Mistrust but Verify – Conservatives, the President, and Afghanistan #2
posted at 12:20 pm on September 15, 2009 by CK MacLeod
With the Administration focused on its domestic agenda, and with the next major decision on troop deployments not expected for weeks if not months, Speaker Pelosi, Representative John Murtha, and Senator Carl Levin have still found time in recent days to confirm broad opposition within the President’s coalition to any military escalation in Afghanistan. The President himself has shown no interest in responding: He might, for instance, have utilized last Friday’s 9/11 anniversaries to rally support for his “war of necessity,” but neither his 9/11 op-ed on service nor his speech at the Pentagon specifically mentioned the troops in their field or their mission.
Opinion is unsettled on the President’s other flank as well. Blogging at Contentions, Jennifer Rubin concludes that a “robust commitment to military victory does not come naturally to Obama,” and she observes that the “‘out of Afghanistan’ set on the Right” has been encouraged by his reticence:
If Obama’s not serious, then we have to leave, they pronounce. But that’s what the debate is about now—to see if the president can be encouraged and supported to do the right thing. There will be time enough to quibble and, yes, condemn if he fails to fulfill his responsibilities as commander in chief. But it seems like a rigged game to complain that the president is insufficiently resolute—and then egg him on to be less resolute.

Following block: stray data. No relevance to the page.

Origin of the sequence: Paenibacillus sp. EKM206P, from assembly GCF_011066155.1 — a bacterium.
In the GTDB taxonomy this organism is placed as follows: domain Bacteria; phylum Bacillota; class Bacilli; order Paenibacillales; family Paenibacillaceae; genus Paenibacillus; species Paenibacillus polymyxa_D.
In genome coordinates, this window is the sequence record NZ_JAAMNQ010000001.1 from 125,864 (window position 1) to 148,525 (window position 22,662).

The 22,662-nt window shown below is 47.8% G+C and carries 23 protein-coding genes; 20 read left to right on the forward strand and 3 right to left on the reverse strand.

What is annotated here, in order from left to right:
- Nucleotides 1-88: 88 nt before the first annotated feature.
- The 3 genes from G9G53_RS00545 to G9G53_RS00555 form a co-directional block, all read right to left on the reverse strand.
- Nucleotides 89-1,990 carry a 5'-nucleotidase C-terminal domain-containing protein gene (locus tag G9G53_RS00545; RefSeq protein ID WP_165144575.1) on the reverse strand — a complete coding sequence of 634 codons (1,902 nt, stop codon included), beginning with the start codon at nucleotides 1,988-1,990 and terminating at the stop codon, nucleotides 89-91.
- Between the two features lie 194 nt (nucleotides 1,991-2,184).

In other words: Don’t start complaining until you’re sure what you’re complaining about. It’s clear that she’s actually talking to – admonishing – two different groups of grousers: There are those, like George Will, Ralph Peters, and Jack Kelly, and their more numerous counterparts on the far left, and of course in the general populace, who simply do not believe in the strategy. There are others, however, who might support it, or the Afghan phase of a larger, more aggressive anti-Islamist strategy – under a different Commander-in-Chief.
At The National Review, Andrew McCarthy has offered one of the stronger statements of the last position, in a stridently negative answer to his own question “Would Obama Really Fight the War?”:
To have the stomach for what it would take to destroy the Taliban, Obama would have to face down opposition from the Muslim world. The Muslim world may not love the Taliban, but it is foolish to presume that they prefer us. I am convinced that, as between the Muslim world and us, Obama believes that the Muslim world has the stronger case. Obama doesn’t really want to fight the war, but he doesn’t want the political fallout that would come from not fighting it. What better way to thread that needle than to escalate troop levels — not for the purpose of eviscerating the Taliban, which is what my FPI [Foreign Policy Initiative] friends want, but instead for the purpose of redistributing American wealth to the Third World (Obama’s signature legislative proposal when he was a senator) and trying to build a socialist sharia state?
The above goes further than McCarthy’s original thesis, which is summarized via the article’s sub-title as “more troops only make sense if we think [Obama]’s trying to win.” Indeed, especially given McCarthy’s views on Islamism (political Islam) and his suggestion that American lives are being wasted for the sake of passing on stolen treasure to our enemies, he is coming as close to accusing the President of treason as possible, and on multiple grounds, without using the word.